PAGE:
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Hover review for PS4, Xbox One


Platform: PS4
Also On: Xbox One, PC
Publisher: Plug In Digital
Developer: Midgar Studio/Fusty Games
Medium: Digital
Players: 1-16
Online: Yes
ESRB: E

I was never a huge Sega fan. I was firmly in the NES/SNES camp when I was little, and I wasn’t paying any attention whatsoever to games when the Dreamcast came out in the late ‘90s. As such, my exposure to Jet Set Radio was limited to its rerelease on the Vita a couple of years ago, and without any kind of nostalgia for it, I can’t say that I had much of an opinion on it one way or another.

I mention all this because Hover is designed for people who loved Jet Set Radio. Like really, truly, madly, deeply looooooved Jet Set Radio. This was the basis of the game’s Kickstarter campaign, and, to the developer’s credit, that’s exactly what they delivered.

Given my relative unfamiliarity with the source material, I can’t tell you exactly how faithfully they captured the spirit of their inspiration — though, from my limited time with the Vita port, I can say that it seems like they aren’t very far off the mark. What I can tell you is that because the game is so slavish to a 20-year-old influence, it doesn’t exactly seem like the most modern game. Graffiti, grinding, and garish colours all play a big role in Hover, which frequently feels like it stepped straight out of the ‘90s with its plot about the Gamer Resistance standing up to The Man.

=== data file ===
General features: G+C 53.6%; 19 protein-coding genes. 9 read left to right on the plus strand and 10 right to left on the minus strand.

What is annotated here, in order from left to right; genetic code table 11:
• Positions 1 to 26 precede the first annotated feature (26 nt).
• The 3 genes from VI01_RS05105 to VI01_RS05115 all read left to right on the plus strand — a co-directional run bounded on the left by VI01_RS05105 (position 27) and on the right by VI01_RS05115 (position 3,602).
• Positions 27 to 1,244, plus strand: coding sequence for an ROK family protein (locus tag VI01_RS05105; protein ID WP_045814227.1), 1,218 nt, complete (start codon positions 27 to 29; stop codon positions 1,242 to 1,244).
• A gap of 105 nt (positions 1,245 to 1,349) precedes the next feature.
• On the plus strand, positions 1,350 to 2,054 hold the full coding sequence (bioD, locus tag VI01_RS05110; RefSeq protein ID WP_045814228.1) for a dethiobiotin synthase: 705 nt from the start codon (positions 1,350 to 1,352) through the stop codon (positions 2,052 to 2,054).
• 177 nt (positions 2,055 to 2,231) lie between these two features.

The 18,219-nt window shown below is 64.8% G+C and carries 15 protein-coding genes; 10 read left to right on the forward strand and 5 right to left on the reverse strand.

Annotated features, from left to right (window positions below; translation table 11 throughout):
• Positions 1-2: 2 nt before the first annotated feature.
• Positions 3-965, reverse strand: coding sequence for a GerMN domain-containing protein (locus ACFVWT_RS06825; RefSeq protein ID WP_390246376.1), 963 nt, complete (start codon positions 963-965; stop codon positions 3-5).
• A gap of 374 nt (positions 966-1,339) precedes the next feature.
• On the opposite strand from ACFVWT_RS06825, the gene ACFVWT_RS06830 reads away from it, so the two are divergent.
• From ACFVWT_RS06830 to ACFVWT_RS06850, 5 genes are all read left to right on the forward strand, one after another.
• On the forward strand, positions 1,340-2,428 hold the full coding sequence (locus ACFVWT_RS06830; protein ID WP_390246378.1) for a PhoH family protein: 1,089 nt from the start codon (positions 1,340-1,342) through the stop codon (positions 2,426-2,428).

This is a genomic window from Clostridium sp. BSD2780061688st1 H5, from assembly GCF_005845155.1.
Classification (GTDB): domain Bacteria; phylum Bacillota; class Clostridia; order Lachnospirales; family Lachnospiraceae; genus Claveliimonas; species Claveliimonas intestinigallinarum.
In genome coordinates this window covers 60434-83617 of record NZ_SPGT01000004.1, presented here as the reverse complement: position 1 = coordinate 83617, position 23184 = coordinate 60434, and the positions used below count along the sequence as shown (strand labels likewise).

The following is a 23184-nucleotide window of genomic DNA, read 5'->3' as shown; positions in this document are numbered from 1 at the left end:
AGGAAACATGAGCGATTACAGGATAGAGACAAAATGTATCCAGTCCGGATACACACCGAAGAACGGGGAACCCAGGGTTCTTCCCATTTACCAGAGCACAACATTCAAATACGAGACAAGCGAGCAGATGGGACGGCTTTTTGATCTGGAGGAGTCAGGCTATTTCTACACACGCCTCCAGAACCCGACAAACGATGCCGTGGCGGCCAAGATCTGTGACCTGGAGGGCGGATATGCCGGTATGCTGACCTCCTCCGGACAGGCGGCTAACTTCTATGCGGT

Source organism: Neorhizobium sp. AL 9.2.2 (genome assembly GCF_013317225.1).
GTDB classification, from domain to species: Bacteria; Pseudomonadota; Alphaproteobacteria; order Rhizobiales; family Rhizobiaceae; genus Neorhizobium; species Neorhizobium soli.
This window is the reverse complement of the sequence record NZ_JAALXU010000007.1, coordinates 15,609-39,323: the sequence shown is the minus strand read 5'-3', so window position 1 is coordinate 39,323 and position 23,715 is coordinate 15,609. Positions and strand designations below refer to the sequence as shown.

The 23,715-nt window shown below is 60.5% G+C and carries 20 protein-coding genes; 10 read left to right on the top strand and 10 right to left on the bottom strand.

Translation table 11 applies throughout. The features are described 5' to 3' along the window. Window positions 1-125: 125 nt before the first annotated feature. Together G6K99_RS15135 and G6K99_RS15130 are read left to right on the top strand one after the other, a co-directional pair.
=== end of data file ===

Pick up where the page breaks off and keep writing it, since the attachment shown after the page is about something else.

When Hover isn’t channeling a game from two decades ago, it channels one from ten years ago: Mirror’s Edge. Hover is all about free-roaming parkour, giving you an entire city to run around in, completing tasks and spraypainting propaganda. Despite such a big world to play with, however, it all feels pretty similar after not too long, seeing as the tasks seem to consist of either racing other members of the Resistance around the city or playing a game of, er, Gameball with them (with a tip of the hat to others for thinking up this comparison first, think basketball meets rugby, with a healthy dose of Tron thrown in).

It doesn’t help much that the controls aren’t very precise, nor does your character feel very weighty. Consequently, inside of making you feel like you’re a daredevil running and jumping around a neon city, Hover instead it feels like you’re trying to steer a feather on a windy day. Given that the game doesn’t demand that much precision from you (since, again, you’re mainly just racing or playing Gameball), this isn’t the worst thing in the world, but it still feels like something you should be aware of before playing.

Then again, unless you really want to see what Jet Set Radio would look like if it were infused with a dose of Mirror’s Edge and released in the present day, I’m not sure why you’d want to play in the first place. Dreamcast nostalgists, of course, may want to check it out, but if you’re not one of them, don’t bother.

Plug In Digital provided us with a Hover PS4 code for review purposes.

Grade: C-